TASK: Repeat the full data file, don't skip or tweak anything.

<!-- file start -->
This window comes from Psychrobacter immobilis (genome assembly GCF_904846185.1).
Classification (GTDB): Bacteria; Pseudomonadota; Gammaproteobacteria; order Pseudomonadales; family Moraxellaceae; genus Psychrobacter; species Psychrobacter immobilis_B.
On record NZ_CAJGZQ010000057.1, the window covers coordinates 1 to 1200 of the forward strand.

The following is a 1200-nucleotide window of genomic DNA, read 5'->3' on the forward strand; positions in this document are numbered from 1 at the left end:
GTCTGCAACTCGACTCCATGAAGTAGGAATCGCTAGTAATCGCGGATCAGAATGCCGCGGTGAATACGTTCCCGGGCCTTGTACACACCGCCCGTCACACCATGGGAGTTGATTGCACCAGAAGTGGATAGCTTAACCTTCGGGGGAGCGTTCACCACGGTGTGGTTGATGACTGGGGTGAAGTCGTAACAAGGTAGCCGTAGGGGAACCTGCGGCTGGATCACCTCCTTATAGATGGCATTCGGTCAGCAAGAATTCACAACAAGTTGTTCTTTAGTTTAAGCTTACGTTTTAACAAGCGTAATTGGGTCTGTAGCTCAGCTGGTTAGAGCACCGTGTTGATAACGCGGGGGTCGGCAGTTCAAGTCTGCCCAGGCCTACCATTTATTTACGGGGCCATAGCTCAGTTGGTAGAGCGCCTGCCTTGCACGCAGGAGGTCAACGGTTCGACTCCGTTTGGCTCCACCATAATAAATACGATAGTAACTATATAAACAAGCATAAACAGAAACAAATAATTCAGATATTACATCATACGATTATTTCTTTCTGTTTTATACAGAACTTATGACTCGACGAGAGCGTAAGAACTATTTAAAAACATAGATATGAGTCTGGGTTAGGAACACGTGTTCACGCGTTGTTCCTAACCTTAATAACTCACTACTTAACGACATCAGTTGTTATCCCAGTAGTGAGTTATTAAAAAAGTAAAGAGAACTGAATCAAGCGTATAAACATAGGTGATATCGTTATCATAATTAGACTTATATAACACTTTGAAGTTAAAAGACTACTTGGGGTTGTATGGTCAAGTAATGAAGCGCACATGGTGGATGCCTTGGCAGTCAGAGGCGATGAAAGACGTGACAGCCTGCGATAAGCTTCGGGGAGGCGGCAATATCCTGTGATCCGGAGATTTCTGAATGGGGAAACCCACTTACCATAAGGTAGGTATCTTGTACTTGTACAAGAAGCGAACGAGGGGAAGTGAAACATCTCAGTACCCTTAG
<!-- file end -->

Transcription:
This window comes from Psychrobacter immobilis (genome assembly GCF_904846185.1).
Classification (GTDB): Bacteria; Pseudomonadota; Gammaproteobacteria; order Pseudomonadales; family Moraxellaceae; genus Psychrobacter; species Psychrobacter immobilis_B.
On record NZ_CAJGZQ010000057.1, the window covers coordinates 1 to 1200 of the forward strand.

The following is a 1200-nucleotide window of genomic DNA, read 5'->3' on the forward strand; positions in this document are numbered from 1 at the left end:
GTCTGCAACTCGACTCCATGAAGTAGGAATCGCTAGTAATCGCGGATCAGAATGCCGCGGTGAATACGTTCCCGGGCCTTGTACACACCGCCCGTCACACCATGGGAGTTGATTGCACCAGAAGTGGATAGCTTAACCTTCGGGGGAGCGTTCACCACGGTGTGGTTGATGACTGGGGTGAAGTCGTAACAAGGTAGCCGTAGGGGAACCTGCGGCTGGATCACCTCCTTATAGATGGCATTCGGTCAGCAAGAATTCACAACAAGTTGTTCTTTAGTTTAAGCTTACGTTTTAACAAGCGTAATTGGGTCTGTAGCTCAGCTGGTTAGAGCACCGTGTTGATAACGCGGGGGTCGGCAGTTCAAGTCTGCCCAGGCCTACCATTTATTTACGGGGCCATAGCTCAGTTGGTAGAGCGCCTGCCTTGCACGCAGGAGGTCAACGGTTCGACTCCGTTTGGCTCCACCATAATAAATACGATAGTAACTATATAAACAAGCATAAACAGAAACAAATAATTCAGATATTACATCATACGATTATTTCTTTCTGTTTTATACAGAACTTATGACTCGACGAGAGCGTAAGAACTATTTAAAAACATAGATATGAGTCTGGGTTAGGAACACGTGTTCACGCGTTGTTCCTAACCTTAATAACTCACTACTTAACGACATCAGTTGTTATCCCAGTAGTGAGTTATTAAAAAAGTAAAGAGAACTGAATCAAGCGTATAAACATAGGTGATATCGTTATCATAATTAGACTTATATAACACTTTGAAGTTAAAAGACTACTTGGGGTTGTATGGTCAAGTAATGAAGCGCACATGGTGGATGCCTTGGCAGTCAGAGGCGATGAAAGACGTGACAGCCTGCGATAAGCTTCGGGGAGGCGGCAATATCCTGTGATCCGGAGATTTCTGAATGGGGAAACCCACTTACCATAAGGTAGGTATCTTGTACTTGTACAAGAAGCGAACGAGGGGAAGTGAAACATCTCAGTACCCTTAG